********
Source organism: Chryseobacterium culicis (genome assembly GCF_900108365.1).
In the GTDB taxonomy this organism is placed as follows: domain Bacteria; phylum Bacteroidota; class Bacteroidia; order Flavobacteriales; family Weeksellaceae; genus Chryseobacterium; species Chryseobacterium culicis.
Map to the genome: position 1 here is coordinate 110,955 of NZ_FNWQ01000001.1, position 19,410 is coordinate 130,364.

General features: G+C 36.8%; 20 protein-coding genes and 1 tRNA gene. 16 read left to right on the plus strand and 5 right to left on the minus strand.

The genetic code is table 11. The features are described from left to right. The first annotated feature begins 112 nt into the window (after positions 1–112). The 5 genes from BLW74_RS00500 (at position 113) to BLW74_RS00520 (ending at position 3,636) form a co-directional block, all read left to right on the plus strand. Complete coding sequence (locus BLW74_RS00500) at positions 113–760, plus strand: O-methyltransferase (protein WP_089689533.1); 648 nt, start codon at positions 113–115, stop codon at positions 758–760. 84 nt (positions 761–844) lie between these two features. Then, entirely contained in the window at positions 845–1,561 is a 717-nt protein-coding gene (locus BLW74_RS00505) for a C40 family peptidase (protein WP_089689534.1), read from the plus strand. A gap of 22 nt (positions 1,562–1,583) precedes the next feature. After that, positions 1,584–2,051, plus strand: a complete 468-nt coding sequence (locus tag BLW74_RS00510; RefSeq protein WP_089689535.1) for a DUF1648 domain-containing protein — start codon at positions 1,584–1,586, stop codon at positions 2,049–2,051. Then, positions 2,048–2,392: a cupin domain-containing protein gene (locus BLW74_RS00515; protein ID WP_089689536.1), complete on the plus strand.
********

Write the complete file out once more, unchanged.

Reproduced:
Source organism: Chryseobacterium culicis (genome assembly GCF_900108365.1).
In the GTDB taxonomy this organism is placed as follows: domain Bacteria; phylum Bacteroidota; class Bacteroidia; order Flavobacteriales; family Weeksellaceae; genus Chryseobacterium; species Chryseobacterium culicis.
Map to the genome: position 1 here is coordinate 110,955 of NZ_FNWQ01000001.1, position 19,410 is coordinate 130,364.

General features: G+C 36.8%; 20 protein-coding genes and 1 tRNA gene. 16 read left to right on the plus strand and 5 right to left on the minus strand.

The genetic code is table 11. The features are described from left to right. The first annotated feature begins 112 nt into the window (after positions 1–112). The 5 genes from BLW74_RS00500 (at position 113) to BLW74_RS00520 (ending at position 3,636) form a co-directional block, all read left to right on the plus strand. Complete coding sequence (locus BLW74_RS00500) at positions 113–760, plus strand: O-methyltransferase (protein WP_089689533.1); 648 nt, start codon at positions 113–115, stop codon at positions 758–760. 84 nt (positions 761–844) lie between these two features. Then, entirely contained in the window at positions 845–1,561 is a 717-nt protein-coding gene (locus BLW74_RS00505) for a C40 family peptidase (protein WP_089689534.1), read from the plus strand. A gap of 22 nt (positions 1,562–1,583) precedes the next feature. After that, positions 1,584–2,051, plus strand: a complete 468-nt coding sequence (locus tag BLW74_RS00510; RefSeq protein WP_089689535.1) for a DUF1648 domain-containing protein — start codon at positions 1,584–1,586, stop codon at positions 2,049–2,051. Then, positions 2,048–2,392: a cupin domain-containing protein gene (locus BLW74_RS00515; protein ID WP_089689536.1), complete on the plus strand.